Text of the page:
You don’t need to be a card-carrying member of the on-demand workforce to find yourself impacted by the rise of the gig economy. Experts predict that the fast-growing movement will disrupt all tech workers, regardless of employment status, in positive and negative ways over the next few years.
With 44 million (or 29 percent) of all U.S. workers performing some degree of “contingent work” in 2015 (a number that’s surely risen since then), how can you go from surviving to thriving in an increasingly crowded environment? Here’s a look at the potential impact of the gig economy on workers in tech-related fields, and the adjustments you may need to make to come out on top.
Take the Initiative on Independence
If you’ve dreamed about becoming your own boss, there may never be a better time to hang out your digital shingle. The explosion of on-demand staffing platforms offers unfettered access to new markets and an array of freelance opportunities, line managers, and tools for creating proposals, contracts, pricing strategies and so on.
“Top talent has a choice on where and how they work and how much they earn,” explained Marion McGovern, entrepreneur and author of “Thriving in the Gig Economy.”
Many contractors with hot skillsets are not only eliminating the agency middleman, they’re charging flat rates for projects based on value, or retainers and payments based on the attainment of predetermined milestones, McGovern added.
Indeed, the 10 highest-paying gigs of 2018 were all in tech, according to an analysis of popular websites by FitSmallBusiness.com. Top-paying skills included A.I./deep learning, blockchain architecture, robotics, ethical hacking, Bitcoin specialists and developers proficient in AWS Lambda.
Become Your Own Talent Agent
Freelance platforms also provide companies and staffing firms with greater access to global talent, as well. For independent tech pros, that just creates more competition. Unless you respond quickly to inquiries and take steps to distinguish yourself, you could be treated as a commodity, warned Olga Mizrahi, gig economy expert, speaker and author of “The Gig Is Up: Thrive in the Gig Economy, Where Old Jobs Are Obsolete and Freelancing Is the Future.”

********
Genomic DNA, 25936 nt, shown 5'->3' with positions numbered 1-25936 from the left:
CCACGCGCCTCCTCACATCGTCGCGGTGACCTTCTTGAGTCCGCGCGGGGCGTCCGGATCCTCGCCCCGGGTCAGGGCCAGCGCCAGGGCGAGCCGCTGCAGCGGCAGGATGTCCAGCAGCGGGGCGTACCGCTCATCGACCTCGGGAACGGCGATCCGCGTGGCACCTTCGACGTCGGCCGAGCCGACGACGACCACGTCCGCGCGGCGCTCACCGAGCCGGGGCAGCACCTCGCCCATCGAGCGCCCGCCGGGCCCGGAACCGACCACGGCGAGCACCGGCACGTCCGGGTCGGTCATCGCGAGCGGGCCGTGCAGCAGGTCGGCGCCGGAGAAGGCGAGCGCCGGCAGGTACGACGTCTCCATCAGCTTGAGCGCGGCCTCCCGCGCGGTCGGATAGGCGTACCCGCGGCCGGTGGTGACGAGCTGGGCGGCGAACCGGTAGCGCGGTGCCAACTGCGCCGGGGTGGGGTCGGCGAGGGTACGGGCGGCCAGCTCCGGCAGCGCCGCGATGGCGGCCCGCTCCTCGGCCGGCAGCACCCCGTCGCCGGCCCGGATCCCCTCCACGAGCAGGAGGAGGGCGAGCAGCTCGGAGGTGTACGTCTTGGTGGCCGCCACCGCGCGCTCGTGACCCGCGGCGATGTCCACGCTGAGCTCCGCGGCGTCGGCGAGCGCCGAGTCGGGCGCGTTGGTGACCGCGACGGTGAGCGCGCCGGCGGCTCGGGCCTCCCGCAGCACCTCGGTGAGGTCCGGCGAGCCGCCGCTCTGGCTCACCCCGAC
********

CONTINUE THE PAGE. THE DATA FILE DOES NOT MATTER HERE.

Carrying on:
“You need to over-communicate and really understand the scope of work to bid on projects when you don’t have a relationship with the client,” she advised. “Suggest additional services or offer to throw in something extra for free to set yourself apart – and be sure to showcase your soft skills and personality.”
Bottom line: You need to develop a unique value proposition, and demonstrate a willingness to go above and beyond, in order to secure a steady flow of contract work without the help of a recruiter.
Join Private Clouds
Tech pros who choose to represent themselves in the gig economy need to become proficient at navigating complex talent supply chains. For example, some freelance platforms use a combination of technology and humans to vet or screen the talent they offer to clients. Once you make it past that hurdle, you may encounter third-party staffing managers and compliance processes, especially when it comes to working with large companies.
Also, enterprise companies are creating their own private talent clouds or networks. To be considered for freelance opportunities, you’ll need to wrangle an invitation to join their exclusive “club” and complete the onboarding and approval process.
Seize Opportunities to Grow
On the positive side, the hunt for career-enhancing side hustles has gotten a lot easier, thanks to the proliferation of portals and websites listing all kinds of gig and contracting work.
“There are ample opportunities to accelerate your learning process by working on side projects that you wouldn’t have known about before,” noted Andrew Hermann, president of CorSource Technology Group. “Plus, the practice has gained acceptance. Even tech professionals who work full-time have two to three gigs going on the side.”
Moreover, the growth of the gig economy may further disrupt traditional full-time employment. For example, an Upwork report indicates that 80 percent of large corporations are planning to increase their use of freelancers, which could ultimately impact full-time staffing levels.
Many companies are already struggling to manage teams of distributed technical freelancers and SOW contractors who come and go over the course of a project, Hermann noted.
Of course, every challenge contains seeds of opportunity and growth. In this case, the gig economy is not only fueling the demand for project managers, it’s creating opportunities for professionals who have the ability to integrate on-demand workers and oversee their performance. So if you’re interested in becoming a PM, team lead or IT manager, the growth of the gig economy provides endless opportunities to hone the people skills that will needed for the jobs of the future.